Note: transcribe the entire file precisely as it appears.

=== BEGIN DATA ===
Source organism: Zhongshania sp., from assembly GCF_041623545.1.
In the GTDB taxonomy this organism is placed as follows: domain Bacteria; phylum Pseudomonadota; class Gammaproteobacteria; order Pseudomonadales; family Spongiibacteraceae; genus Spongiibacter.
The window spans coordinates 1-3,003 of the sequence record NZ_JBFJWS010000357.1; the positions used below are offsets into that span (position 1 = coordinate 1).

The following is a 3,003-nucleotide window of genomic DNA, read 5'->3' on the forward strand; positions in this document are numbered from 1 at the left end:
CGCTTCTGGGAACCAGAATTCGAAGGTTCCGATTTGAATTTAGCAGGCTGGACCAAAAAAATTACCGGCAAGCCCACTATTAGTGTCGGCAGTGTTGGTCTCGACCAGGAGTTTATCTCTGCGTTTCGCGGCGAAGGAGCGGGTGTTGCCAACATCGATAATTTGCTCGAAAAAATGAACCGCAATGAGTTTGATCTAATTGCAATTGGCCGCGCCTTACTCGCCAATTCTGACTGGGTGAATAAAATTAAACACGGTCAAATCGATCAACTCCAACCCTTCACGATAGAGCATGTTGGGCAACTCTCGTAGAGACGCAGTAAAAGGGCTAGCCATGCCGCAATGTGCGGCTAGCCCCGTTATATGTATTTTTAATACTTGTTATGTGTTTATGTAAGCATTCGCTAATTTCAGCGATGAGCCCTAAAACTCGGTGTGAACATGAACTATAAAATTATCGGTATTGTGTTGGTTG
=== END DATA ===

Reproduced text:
Source organism: Zhongshania sp., from assembly GCF_041623545.1.
In the GTDB taxonomy this organism is placed as follows: domain Bacteria; phylum Pseudomonadota; class Gammaproteobacteria; order Pseudomonadales; family Spongiibacteraceae; genus Spongiibacter.
The window spans coordinates 1-3,003 of the sequence record NZ_JBFJWS010000357.1; the positions used below are offsets into that span (position 1 = coordinate 1).

The following is a 3,003-nucleotide window of genomic DNA, read 5'->3' on the forward strand; positions in this document are numbered from 1 at the left end:
CGCTTCTGGGAACCAGAATTCGAAGGTTCCGATTTGAATTTAGCAGGCTGGACCAAAAAAATTACCGGCAAGCCCACTATTAGTGTCGGCAGTGTTGGTCTCGACCAGGAGTTTATCTCTGCGTTTCGCGGCGAAGGAGCGGGTGTTGCCAACATCGATAATTTGCTCGAAAAAATGAACCGCAATGAGTTTGATCTAATTGCAATTGGCCGCGCCTTACTCGCCAATTCTGACTGGGTGAATAAAATTAAACACGGTCAAATCGATCAACTCCAACCCTTCACGATAGAGCATGTTGGGCAACTCTCGTAGAGACGCAGTAAAAGGGCTAGCCATGCCGCAATGTGCGGCTAGCCCCGTTATATGTATTTTTAATACTTGTTATGTGTTTATGTAAGCATTCGCTAATTTCAGCGATGAGCCCTAAAACTCGGTGTGAACATGAACTATAAAATTATCGGTATTGTGTTGGTTG